Colorado jobs tax break barely survives Senate vote
DENVER (AP) – A proposed tax break for businesses that rehire laid-off workers barely survived a vote in the Senate on Monday.
The Senate voted 18-16 to back the bill and send it to the House after Sen. Gail Schwartz, D-Snowmass Village, changed her “no” vote to a “yes.”
Schwartz asked for a do-over and switched her vote when she realized the bill would die in a 17-17 tie otherwise. She said she favors tax credits that target specific industries important to her western Colorado district, such as timber, but said the bill was better than not passing any credits at all.
Three other Democrats voted with Republicans in opposing the measure, which was sponsored by two Democrats, Sens. Rollie Heath of Boulder and Chris Romer of Denver. They included Sen. Moe Keller, vice chairwoman of the Joint Budget Committee, who said the state couldn’t afford to lose the $3 million in tax revenue to pay for the credit. She also said businesses would rehire when they had enough work for workers and wouldn’t base their decision on a tax credit.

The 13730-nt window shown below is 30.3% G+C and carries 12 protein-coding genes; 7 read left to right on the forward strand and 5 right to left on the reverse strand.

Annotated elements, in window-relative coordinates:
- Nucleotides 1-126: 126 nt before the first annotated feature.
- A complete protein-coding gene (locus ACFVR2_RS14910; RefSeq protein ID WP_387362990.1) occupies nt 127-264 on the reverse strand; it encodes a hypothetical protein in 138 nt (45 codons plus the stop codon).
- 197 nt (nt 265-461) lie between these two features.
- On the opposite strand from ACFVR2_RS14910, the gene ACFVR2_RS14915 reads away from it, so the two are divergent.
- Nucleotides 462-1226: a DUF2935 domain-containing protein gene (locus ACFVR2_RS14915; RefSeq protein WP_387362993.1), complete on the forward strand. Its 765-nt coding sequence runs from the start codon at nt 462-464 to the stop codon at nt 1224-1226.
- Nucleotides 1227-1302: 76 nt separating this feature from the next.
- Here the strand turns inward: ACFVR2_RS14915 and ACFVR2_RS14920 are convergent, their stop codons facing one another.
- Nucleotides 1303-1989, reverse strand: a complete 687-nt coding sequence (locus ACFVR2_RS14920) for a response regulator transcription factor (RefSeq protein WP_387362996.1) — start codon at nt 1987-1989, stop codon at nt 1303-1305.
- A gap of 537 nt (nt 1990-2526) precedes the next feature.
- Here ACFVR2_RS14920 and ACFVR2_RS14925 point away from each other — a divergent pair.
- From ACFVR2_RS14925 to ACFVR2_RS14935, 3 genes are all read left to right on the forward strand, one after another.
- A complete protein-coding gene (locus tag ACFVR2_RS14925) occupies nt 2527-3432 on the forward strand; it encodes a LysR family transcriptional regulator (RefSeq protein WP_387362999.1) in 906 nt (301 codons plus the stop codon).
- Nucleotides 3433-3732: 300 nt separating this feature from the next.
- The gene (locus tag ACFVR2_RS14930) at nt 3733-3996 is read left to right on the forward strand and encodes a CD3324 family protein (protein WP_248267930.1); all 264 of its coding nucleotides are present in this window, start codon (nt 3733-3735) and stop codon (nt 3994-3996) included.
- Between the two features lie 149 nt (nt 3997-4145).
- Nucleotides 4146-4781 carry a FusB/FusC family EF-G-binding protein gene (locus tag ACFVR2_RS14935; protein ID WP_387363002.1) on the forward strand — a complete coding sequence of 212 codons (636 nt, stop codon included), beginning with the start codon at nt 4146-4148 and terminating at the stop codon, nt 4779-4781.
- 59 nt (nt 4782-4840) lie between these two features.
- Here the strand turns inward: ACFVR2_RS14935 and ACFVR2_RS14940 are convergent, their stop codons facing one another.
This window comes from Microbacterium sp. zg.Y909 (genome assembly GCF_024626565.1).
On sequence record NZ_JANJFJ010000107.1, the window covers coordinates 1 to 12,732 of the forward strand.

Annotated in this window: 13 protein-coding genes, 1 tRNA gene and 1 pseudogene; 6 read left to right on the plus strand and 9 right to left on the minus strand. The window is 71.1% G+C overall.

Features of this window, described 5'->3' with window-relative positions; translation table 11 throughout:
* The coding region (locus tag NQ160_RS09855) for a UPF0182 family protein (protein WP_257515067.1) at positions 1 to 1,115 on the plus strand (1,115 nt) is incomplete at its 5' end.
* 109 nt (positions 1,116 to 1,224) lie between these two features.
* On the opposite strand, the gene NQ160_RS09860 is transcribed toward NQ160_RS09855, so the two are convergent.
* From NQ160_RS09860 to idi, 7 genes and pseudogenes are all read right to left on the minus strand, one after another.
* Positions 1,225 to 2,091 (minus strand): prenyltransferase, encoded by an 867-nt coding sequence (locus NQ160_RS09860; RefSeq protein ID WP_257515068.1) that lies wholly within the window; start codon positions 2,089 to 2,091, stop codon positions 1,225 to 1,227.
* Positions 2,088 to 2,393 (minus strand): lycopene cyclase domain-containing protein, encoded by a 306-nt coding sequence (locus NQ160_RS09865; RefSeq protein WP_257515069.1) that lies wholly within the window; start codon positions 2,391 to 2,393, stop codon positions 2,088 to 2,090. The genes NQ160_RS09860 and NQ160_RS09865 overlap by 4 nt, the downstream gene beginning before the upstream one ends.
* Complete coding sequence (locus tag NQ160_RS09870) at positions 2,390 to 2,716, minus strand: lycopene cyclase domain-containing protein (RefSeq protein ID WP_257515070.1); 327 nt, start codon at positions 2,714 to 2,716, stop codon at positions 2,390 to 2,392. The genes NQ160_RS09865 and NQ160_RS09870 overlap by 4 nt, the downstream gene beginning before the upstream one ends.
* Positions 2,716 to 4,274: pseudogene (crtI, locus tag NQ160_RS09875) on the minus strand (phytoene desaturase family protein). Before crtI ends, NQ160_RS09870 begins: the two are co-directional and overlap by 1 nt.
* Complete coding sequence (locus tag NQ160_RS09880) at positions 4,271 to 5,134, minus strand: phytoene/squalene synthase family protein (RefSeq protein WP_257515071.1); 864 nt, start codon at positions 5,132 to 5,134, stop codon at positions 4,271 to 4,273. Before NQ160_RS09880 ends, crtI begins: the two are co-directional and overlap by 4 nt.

“A tax credit is not going to make the difference,” Keller said.
Under the bill, Senate Bill 133, the state would agree to pay up to two-thirds of the federal payroll tax for each worker.
Companies could only claim the credit for rehiring workers they laid off in 2009, and they would have to keep them on the job for at least a year to claim the credit in 2012.
Republicans opposed the tax credit, calling it a “fig leaf” to cover the economic damage done by a package of taxes on things like candy and soda, online taxes and industrial energy bills that Democrats sponsored to balance the budget.
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